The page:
All Amaranths are annuals or short lived perennials with oval, pointed leaves of various colours, which are followed by minute flowers borne on (sometimes drooping), tassel-like spikes that last until the end of summer. These then give way to copious seeds. Originally spelled “amarant,” the derivation is from the Greek amarantos, meaning “unwilting.” Cultural and literary references to this plant are too many to name, but include an excerpt on everlasting beauty by Aesop from the 6th century BC:
A Rose and an Amaranth blossomed side by side in a garden,
and the Amaranth said to her neighbour,
“How I envy you your beauty and your sweet scent!
No wonder you are such a universal favourite.”
But the Rose replied with a shade of sadness in her voice,
“Ah, my dear friend, I bloom but for a time:
my petals soon wither and fall, and then I die.
But your flowers never fade, even if they are cut;
for they are everlasting.”
Amaranth has been harvested as a food crop for as long as 20,000 years. It is widely listed as an Asian vegetable because of its popularity in Chinese cuisine, and its various Chinese names include yin tsoi, hinn choy, een choy, or xian cai. In Chinese cuisine, the leaves of A. tricolor, known as red-leaf amaranth, are used in soups and stir-fried dishes. Various green leafed species have been gathered from the wild for millennia from Asia to Greece and used as cooking greens. The genus contains around 70 species. The wider family, Amaranthaceae, includes beets, quinoa, spinach, and Swiss chard.
The variety to grow for grain on the West Coast is A. hypochondriacus. (In botanical Latin, hypochondriacus refers to a melancholy or somber appearance.) It also produces tasty leaves, as useful in Asian dishes as those of A. tricolor, but is primarily grown for the edible seeds it produces.
The leaves of many varieties can be cut repeatedly, and will grow back as long as the weather is warm. When still young, the raw leaves are succulent, but mature leaves are better (and more easily digested) when steamed very briefly — a shorter cooking time than spinach. If cooked, eat them all at once, and don’t reheat them, as nitrates in the leaves tend to convert to nitrite, which is not good eating. The flavour of the leaves is nutty, and slightly hot, with the earthy undertones of spinach.
The seeds are harvested as a grain crop in Africa and Asia, and can be collected from plants grown on the Coast — particularly after a hot summer, for the plant really likes the heat. A. hypochondriacus does very well in the southern Gulf Islands as well as arid parts of the southern interior of BC. The seeds can be boiled as a cereal or ground into flour for use in tortillas and other flat breads. Amaranth flour is not self-rising, but it adds a nice, nutty flavour when blended with other flours and baked. Amaranth seeds can also be toasted, popped in hot oil like popcorn, or used to produce nutritious sprouts and microgreens.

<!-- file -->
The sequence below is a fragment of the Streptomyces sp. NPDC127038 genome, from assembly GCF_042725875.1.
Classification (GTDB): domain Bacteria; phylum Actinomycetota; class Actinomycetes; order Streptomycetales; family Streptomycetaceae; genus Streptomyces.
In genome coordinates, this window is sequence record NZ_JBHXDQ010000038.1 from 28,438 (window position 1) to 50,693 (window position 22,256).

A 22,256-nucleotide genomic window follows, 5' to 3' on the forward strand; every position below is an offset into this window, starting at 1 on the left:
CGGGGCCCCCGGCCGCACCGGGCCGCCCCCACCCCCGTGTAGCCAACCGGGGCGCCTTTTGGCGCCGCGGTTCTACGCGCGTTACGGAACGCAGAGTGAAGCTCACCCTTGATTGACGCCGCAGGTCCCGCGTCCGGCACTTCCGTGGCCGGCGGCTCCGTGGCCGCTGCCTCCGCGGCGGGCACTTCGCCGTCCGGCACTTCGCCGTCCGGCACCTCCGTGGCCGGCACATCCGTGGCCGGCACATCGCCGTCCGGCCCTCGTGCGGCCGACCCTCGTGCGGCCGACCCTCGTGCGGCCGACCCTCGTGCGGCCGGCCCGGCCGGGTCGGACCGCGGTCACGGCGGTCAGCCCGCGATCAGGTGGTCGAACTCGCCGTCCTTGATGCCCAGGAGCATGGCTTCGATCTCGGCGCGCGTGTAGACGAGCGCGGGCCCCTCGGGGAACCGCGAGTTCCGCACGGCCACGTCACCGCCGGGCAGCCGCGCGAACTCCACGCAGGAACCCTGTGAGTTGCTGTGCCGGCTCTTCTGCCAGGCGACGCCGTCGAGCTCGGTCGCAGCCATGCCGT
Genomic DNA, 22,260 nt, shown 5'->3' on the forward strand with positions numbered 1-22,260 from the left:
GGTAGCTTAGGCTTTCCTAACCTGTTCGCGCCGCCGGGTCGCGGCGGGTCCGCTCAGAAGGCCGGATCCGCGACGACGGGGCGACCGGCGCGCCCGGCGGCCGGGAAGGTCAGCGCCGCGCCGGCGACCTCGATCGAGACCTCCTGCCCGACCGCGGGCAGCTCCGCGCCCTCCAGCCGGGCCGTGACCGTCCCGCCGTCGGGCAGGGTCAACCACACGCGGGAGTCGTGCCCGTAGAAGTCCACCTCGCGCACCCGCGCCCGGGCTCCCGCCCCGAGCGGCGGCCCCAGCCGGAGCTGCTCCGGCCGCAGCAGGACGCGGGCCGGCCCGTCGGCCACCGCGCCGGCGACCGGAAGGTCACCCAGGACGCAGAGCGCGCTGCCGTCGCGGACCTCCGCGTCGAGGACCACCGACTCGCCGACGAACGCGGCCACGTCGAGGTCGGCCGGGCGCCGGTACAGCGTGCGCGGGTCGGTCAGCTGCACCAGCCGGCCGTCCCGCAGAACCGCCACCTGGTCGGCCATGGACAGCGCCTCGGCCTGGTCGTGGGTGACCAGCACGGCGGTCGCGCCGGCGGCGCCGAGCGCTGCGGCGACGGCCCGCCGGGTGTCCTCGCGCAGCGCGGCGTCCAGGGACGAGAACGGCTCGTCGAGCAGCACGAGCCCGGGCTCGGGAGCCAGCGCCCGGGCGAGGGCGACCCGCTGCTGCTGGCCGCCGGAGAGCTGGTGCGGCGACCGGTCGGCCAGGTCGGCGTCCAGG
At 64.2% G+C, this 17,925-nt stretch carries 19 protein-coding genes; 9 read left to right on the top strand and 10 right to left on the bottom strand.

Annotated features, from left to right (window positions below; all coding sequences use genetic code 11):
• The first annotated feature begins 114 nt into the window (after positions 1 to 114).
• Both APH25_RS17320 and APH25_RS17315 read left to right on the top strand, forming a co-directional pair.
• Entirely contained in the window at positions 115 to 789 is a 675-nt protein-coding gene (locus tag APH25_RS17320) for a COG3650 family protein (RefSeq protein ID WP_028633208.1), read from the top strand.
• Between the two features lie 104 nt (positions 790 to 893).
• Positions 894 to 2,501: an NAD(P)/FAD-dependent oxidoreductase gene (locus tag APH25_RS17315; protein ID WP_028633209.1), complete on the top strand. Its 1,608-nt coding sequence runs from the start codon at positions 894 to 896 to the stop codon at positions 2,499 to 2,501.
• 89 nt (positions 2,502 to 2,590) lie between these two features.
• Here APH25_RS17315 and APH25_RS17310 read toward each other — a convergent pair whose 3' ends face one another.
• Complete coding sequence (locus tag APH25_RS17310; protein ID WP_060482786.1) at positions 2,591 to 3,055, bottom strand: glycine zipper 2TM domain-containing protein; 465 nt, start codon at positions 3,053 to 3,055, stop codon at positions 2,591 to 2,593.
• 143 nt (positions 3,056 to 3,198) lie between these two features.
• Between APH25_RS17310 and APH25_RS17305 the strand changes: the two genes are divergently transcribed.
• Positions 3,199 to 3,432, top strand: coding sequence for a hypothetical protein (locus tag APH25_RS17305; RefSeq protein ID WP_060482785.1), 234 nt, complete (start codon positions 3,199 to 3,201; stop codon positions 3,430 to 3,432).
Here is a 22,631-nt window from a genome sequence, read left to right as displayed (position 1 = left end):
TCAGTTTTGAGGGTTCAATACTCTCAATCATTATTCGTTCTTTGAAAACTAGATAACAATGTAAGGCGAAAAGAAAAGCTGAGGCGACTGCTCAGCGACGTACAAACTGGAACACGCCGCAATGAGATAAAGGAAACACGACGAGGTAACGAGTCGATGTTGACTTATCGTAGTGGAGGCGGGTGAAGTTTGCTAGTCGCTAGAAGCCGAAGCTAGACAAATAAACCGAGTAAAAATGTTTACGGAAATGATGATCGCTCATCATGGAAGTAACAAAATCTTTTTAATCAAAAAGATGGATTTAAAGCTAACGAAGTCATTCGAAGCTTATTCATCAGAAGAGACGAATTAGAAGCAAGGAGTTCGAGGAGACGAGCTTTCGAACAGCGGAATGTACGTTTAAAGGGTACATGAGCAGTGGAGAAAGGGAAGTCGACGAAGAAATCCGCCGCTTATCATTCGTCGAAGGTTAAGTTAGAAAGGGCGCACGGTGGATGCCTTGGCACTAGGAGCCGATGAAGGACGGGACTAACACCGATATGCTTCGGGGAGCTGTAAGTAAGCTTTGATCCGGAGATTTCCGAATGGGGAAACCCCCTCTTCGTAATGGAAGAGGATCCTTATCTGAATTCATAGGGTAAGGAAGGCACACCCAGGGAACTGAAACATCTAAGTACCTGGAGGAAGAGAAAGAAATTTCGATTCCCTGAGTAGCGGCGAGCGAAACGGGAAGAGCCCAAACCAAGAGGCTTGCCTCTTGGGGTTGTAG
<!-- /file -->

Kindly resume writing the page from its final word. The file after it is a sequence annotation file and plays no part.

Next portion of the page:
The leaves of Amaranth contain significantly high levels of vitamins A, B6, K, riboflavin, and folate, as well as the minerals manganese, zinc, potassium, phosphorus, copper, magnesium, iron, and calcium. The seeds are exceptionally high in protein — higher than wheat, and without the gluten.
Treat Amaranth as you would corn, planting it only when the soil has become reliably warm, not before May 15th on the Coast. The flowers will remain until after frost, at which point (if the weather has been dry), the shiny black seeds can be shaken from drying plants, left to dry a bit longer, and then stored for months.
The Festival of Olives and Amaranth takes place in neighbourhoods around Mexico City each year, from January to early February. Amaranth hotcakes and various olive oils are free for sampling in Xochimilco each year. Traditional Mexican folk dances are performed every day during the festival.
How to Grow:
Difficulty: Easy. Decorative varieties are well suited to large containers, as are plants grown for greens. Grown for seed, Amaranth is better suited to a warm vegetable bed or border.
Timing: Direct sow in spring, once the weather warms up after mid-May.
Sowing: Sow all varieties just below the soil surface. Seeds should germinate in 10-17 days. Space or thin to 20-30cm (8-12”) apart, or up to 50cm (20”) apart for larger varieties.
Soil: Select a partially sunny to fully exposed location in well-drained soil. The soil quality is not critical. Poor soils may produce more vibrant flowers, but soil rich in nitrogen and phosphorus may produce much larger plants. Aim for a pH between 6.0 and 7.0.
Growing: Spring weather will probably keep the soil sufficiently moist until the plants are established, but water deeply in very hot weather. While it is extremely drought tolerant, steady growth will produce better flowers and seeds.
Harvest: Cut young leaves for eating raw or mature leaves for cooking. Avoid harvesting the leaves if the plants are being grown for seed. Seeds can be collected by rubbing the flower stalks between your hands over a bowl or bucket. Many species of small garden birds enjoy the seeds, and they may be the best indication that the seeds are ripe and ready for harvest. Be sure to dry the seeds in an airy place after harvest to prevent mould.
Storage: Amaranth grain is quite oily, so store it in a sealed glass or plastic container in a cupboard. Air, moisture, and sunlight can cause the oils to turn rancid.
Seed info: In optimum conditions at least 75% of seeds will germinate. Soil temperature for germination: 18-24°C (65-75°F). Usual seed life: 1 year.
Growing for seed: Isolate leaf amaranths by 160m (500’), as the plants are wind-pollinated. Grain amaranths require complete isolation if genetic purity is the intent.
Pests & Disease: A few insects may damage young seedlings, but amaranth is largely disease and pest free, particularly when grown on a small scale. Use Companion Planting with Umbelifers to eliminate insect pests.